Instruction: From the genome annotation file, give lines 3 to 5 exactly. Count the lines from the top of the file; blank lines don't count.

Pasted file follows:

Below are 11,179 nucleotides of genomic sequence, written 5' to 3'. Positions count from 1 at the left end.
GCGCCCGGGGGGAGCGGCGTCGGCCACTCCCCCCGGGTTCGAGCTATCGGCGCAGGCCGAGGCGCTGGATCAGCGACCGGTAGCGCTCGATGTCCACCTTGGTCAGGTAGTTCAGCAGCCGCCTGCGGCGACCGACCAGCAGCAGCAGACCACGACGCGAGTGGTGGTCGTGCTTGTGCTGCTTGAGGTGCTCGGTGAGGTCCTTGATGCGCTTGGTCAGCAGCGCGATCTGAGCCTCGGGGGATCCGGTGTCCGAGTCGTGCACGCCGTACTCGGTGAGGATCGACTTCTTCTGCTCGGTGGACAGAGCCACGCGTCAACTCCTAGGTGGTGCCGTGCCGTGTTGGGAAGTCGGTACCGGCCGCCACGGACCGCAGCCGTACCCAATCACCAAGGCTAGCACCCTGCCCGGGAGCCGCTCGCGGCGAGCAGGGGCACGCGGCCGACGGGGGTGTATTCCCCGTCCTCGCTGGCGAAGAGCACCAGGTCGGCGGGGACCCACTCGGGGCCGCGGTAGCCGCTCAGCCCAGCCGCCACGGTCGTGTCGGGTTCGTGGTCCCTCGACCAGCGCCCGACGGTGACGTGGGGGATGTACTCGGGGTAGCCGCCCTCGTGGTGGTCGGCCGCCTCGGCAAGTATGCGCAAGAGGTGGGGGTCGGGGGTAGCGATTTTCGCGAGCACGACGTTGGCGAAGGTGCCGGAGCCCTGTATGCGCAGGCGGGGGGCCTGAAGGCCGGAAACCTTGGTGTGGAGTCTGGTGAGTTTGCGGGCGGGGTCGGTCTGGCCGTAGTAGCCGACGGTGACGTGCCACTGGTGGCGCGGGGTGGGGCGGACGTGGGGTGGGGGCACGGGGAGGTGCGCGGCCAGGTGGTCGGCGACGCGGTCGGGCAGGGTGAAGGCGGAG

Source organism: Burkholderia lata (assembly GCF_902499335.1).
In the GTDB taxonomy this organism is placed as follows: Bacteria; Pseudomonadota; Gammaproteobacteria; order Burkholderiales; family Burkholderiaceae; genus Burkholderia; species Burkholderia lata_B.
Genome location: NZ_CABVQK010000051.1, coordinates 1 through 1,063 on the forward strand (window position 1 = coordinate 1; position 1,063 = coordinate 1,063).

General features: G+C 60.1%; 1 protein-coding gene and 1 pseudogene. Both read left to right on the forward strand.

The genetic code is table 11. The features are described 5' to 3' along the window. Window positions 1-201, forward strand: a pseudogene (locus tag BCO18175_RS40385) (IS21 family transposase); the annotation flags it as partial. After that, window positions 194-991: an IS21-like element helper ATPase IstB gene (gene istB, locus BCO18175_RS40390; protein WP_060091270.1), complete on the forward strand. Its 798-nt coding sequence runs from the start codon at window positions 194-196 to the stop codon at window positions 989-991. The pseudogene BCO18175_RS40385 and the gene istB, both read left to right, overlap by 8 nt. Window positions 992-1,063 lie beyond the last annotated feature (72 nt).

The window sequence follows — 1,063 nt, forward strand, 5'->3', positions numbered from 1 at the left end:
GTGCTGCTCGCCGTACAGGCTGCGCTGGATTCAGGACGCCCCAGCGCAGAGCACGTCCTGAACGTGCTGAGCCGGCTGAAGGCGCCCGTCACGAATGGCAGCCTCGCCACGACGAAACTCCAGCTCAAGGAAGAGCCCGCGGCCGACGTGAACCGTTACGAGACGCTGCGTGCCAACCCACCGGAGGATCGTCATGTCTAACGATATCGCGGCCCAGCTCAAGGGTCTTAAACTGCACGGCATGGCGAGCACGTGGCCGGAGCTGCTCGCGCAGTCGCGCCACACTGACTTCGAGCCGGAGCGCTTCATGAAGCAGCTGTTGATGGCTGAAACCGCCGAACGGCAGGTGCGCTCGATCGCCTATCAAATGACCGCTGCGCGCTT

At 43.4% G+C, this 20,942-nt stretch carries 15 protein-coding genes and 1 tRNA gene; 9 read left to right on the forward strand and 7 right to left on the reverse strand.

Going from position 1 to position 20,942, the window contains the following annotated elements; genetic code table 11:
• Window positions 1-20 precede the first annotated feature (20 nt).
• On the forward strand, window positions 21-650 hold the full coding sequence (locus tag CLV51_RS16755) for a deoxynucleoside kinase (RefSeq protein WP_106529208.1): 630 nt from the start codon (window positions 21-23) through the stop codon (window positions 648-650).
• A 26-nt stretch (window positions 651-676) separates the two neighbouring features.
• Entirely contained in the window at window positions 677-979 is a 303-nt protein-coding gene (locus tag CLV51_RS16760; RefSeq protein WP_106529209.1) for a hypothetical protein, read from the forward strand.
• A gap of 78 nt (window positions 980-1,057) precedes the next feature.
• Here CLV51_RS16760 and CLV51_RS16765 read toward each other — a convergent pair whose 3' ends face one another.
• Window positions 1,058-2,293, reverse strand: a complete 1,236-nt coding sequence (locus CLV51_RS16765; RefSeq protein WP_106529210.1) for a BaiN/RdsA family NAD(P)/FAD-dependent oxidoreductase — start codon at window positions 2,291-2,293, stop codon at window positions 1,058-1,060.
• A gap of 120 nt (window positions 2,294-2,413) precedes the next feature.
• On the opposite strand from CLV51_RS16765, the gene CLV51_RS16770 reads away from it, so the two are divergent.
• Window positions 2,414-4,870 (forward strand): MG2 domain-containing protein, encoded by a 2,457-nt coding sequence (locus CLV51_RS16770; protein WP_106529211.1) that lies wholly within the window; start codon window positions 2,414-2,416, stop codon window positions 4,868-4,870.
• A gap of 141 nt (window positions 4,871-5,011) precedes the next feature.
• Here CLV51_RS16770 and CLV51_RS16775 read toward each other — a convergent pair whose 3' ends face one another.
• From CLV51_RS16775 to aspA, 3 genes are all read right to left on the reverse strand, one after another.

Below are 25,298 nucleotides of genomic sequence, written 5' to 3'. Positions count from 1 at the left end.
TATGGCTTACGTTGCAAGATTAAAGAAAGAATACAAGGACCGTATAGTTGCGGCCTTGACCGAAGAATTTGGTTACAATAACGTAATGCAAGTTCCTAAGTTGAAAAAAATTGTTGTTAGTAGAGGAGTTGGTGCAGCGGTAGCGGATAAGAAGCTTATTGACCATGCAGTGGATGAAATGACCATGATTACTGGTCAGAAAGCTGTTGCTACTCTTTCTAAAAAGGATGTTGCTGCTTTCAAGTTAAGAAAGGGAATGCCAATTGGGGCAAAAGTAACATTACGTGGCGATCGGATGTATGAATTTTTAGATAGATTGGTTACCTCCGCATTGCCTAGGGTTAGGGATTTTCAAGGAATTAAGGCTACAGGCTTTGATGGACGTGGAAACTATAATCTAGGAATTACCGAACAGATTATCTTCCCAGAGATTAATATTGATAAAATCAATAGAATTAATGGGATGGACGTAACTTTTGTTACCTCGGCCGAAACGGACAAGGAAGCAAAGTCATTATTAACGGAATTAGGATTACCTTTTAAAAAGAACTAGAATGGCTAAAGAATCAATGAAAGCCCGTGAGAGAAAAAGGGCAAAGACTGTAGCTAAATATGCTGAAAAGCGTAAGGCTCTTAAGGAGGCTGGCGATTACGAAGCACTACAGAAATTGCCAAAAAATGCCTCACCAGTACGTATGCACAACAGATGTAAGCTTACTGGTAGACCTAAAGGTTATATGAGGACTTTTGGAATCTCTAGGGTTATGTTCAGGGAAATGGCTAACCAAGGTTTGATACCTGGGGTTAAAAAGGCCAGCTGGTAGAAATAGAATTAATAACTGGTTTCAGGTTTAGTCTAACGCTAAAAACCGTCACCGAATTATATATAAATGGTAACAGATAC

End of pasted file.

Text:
Source organism: Burkholderia lata (assembly GCF_902499335.1).
In the GTDB taxonomy this organism is placed as follows: Bacteria; Pseudomonadota; Gammaproteobacteria; order Burkholderiales; family Burkholderiaceae; genus Burkholderia; species Burkholderia lata_B.
Genome location: NZ_CABVQK010000051.1, coordinates 1 through 1,063 on the forward strand (window position 1 = coordinate 1; position 1,063 = coordinate 1,063).